The crisis of middle-class America By Edward Luce Published: July 30 2010 1

August 3, 2010

…From the point of view of most economists, the story so far is uncontroversial. Most agree on the diagnosis. But they diverge on the causes. Many on the left blame the Great ­Stagnation on globalisation. The rise of China, India, Brazil and others has undercut wages in the west and put America’s unskilled, semi-skilled and even skilled workers out of jobs. Manufacturing now accounts for only 12 per cent of US jobs. Think of the typical Detroit car worker 30 years ago, who had a secure middle-class lifestyle, good healthcare and a fat ­pension to look forward to. Today, he lives in Shenzhen.

Another group singles out the explosion of new technology, which has enabled the most routine and easily automated jobs to be replaced by computers. Think of the office assistant, who once took dictation and brewed the coffee. She is now a ­BlackBerry who spends half her life in Starbucks. Or the back office person who, much like those shoemakers in the fairy tale, now stitches your accounts in Bangalore while you sleep.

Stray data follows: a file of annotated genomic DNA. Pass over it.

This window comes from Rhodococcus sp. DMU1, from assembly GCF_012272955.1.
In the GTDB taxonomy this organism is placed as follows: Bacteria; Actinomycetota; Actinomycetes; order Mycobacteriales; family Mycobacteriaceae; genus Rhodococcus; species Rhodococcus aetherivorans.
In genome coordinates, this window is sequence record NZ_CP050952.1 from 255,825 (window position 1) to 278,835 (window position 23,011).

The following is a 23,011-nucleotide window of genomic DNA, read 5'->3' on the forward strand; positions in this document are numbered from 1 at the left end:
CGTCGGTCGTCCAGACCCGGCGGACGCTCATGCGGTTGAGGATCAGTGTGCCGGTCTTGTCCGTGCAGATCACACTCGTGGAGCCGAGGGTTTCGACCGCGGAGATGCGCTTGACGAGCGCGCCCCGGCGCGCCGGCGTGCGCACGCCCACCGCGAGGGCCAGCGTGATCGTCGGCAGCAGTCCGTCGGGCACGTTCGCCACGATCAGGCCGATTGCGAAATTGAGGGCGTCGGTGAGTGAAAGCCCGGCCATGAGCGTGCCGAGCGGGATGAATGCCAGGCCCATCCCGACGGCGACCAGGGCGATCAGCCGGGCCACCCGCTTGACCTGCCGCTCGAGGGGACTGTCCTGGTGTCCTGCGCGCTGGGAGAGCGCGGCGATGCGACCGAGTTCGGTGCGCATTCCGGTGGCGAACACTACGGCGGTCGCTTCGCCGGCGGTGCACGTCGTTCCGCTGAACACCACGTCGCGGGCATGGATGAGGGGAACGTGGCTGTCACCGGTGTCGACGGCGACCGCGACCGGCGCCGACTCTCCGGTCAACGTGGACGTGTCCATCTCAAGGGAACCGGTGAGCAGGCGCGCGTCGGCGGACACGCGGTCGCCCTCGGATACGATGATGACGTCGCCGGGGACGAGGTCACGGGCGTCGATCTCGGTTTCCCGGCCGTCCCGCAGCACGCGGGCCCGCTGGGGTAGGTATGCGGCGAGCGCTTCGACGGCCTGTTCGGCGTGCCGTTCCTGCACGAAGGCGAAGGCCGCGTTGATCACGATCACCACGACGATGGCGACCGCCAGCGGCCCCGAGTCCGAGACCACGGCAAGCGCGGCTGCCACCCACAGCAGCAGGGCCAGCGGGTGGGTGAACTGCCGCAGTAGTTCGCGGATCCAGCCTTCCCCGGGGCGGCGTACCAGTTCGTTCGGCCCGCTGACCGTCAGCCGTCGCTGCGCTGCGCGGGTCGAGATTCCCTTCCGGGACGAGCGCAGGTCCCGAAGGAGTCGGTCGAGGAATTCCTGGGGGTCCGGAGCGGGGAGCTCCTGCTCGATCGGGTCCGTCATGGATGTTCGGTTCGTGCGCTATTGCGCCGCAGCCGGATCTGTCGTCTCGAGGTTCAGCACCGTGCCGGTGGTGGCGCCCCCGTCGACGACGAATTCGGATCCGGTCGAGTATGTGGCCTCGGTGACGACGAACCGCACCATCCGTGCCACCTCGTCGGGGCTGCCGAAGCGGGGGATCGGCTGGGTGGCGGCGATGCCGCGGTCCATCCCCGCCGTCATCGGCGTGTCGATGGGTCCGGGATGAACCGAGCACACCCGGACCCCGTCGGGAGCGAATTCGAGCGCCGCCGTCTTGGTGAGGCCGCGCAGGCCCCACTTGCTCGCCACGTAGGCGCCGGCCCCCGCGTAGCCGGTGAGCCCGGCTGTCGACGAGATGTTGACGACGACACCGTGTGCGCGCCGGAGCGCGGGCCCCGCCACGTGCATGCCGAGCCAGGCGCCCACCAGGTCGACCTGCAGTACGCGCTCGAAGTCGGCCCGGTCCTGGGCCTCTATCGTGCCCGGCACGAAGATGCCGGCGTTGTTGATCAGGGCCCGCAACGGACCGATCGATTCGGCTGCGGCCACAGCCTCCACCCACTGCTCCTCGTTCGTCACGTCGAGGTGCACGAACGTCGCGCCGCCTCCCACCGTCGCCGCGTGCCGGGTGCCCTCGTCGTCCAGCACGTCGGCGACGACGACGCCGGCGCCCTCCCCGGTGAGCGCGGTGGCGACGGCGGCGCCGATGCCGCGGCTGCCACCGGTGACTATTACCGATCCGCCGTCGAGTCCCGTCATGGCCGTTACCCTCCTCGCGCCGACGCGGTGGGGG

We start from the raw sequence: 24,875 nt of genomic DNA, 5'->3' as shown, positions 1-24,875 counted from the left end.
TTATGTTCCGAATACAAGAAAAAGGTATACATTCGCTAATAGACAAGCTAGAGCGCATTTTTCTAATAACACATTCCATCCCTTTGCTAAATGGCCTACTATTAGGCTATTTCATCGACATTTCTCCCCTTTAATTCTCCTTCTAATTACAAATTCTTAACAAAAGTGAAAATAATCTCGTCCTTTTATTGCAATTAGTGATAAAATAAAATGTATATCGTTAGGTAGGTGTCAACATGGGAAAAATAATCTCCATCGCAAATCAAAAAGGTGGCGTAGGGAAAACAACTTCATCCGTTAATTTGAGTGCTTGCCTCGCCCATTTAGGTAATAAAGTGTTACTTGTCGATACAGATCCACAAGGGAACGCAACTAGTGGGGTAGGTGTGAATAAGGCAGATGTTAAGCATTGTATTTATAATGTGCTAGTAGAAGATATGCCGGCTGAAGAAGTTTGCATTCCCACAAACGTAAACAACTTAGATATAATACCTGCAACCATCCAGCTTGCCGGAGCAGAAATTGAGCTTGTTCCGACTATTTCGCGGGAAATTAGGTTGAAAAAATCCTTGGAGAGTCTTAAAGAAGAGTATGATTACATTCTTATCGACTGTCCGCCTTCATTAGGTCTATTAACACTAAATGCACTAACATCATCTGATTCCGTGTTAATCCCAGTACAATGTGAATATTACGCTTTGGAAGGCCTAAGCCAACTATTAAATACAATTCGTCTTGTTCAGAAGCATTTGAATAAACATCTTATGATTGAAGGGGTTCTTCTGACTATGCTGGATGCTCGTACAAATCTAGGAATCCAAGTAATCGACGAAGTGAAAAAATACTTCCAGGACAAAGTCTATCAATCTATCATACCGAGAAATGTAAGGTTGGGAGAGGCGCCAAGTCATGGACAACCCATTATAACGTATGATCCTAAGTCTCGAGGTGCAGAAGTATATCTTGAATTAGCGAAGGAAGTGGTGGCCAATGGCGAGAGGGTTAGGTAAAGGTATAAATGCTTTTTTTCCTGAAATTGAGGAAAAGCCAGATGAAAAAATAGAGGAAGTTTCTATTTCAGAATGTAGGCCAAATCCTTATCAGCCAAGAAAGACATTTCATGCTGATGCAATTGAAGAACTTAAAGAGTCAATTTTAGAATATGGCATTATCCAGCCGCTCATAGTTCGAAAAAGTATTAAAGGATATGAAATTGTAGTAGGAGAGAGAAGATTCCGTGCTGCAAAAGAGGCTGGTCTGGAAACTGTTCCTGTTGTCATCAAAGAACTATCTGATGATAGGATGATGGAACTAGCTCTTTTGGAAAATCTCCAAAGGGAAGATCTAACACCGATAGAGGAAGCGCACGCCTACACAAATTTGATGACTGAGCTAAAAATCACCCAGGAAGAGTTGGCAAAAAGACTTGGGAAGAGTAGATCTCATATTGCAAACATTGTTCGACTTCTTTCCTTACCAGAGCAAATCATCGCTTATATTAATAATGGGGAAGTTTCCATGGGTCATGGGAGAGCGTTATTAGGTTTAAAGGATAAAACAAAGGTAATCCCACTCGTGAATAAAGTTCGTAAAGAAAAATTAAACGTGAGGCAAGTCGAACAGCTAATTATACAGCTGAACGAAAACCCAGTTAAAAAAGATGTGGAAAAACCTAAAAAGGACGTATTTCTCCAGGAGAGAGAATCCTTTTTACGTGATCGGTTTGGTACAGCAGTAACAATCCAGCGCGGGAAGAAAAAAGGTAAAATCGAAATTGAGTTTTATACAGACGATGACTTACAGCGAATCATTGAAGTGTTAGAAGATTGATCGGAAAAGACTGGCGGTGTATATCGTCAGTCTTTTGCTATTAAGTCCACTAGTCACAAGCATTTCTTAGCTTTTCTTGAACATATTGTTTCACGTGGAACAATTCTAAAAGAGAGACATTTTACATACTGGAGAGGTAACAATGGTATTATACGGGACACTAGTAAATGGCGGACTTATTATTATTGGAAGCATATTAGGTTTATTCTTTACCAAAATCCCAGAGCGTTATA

Then there are those, such as Paul Krugman, The New York Times columnist and Nobel prize winner, who blame it on politics, notably the conservative backlash which began when Ronald Reagan came to power in 1980, and which sped up the decline of unions and reversed the most progressive features of the US tax system.

Fewer than a tenth of American private sector workers now belong to a union. People in Europe and Canada are subjected to the same forces of globalisation and technology. But they belong to unions in larger numbers and their healthcare is publicly funded. More than half of household bankruptcies in the US are caused by a serious ­illness or accident….

http://www.ft.com/cms/s/2/1a8a5cb2-9ab2-11df-87e6-00144feab49a.html

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